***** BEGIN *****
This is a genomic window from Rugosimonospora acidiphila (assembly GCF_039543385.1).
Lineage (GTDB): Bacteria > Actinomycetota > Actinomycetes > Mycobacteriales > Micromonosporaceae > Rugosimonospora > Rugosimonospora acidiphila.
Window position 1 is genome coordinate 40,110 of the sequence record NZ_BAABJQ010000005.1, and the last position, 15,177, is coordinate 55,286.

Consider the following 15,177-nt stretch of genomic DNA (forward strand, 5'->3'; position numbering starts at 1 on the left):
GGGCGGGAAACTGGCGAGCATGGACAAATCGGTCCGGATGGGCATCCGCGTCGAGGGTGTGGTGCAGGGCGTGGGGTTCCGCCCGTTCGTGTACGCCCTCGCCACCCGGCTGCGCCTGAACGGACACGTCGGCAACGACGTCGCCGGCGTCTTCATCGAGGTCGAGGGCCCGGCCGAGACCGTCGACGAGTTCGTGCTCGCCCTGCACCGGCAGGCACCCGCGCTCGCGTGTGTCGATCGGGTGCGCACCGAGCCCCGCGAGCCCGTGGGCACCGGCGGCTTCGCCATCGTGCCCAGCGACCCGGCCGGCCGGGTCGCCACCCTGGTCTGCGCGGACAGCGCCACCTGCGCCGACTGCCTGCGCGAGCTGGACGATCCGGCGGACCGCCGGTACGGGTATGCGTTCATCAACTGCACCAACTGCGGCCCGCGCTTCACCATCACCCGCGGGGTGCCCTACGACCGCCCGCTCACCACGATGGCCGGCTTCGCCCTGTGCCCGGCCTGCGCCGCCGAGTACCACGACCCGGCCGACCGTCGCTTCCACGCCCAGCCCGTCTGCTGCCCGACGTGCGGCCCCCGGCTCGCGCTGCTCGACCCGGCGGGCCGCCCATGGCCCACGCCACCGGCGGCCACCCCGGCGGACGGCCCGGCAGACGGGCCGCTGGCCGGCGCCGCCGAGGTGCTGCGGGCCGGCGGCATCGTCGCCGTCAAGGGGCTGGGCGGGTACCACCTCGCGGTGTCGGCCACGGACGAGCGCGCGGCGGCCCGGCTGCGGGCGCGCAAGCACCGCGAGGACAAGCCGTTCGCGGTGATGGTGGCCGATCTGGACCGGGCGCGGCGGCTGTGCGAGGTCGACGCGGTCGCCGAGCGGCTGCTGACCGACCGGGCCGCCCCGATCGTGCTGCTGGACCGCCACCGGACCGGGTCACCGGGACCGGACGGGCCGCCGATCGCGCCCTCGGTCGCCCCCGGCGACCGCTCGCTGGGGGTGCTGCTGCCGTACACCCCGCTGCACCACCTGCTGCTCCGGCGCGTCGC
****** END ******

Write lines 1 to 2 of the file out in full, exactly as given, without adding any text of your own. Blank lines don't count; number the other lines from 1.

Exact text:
This is a genomic window from Rugosimonospora acidiphila (assembly GCF_039543385.1).
Lineage (GTDB): Bacteria > Actinomycetota > Actinomycetes > Mycobacteriales > Micromonosporaceae > Rugosimonospora > Rugosimonospora acidiphila.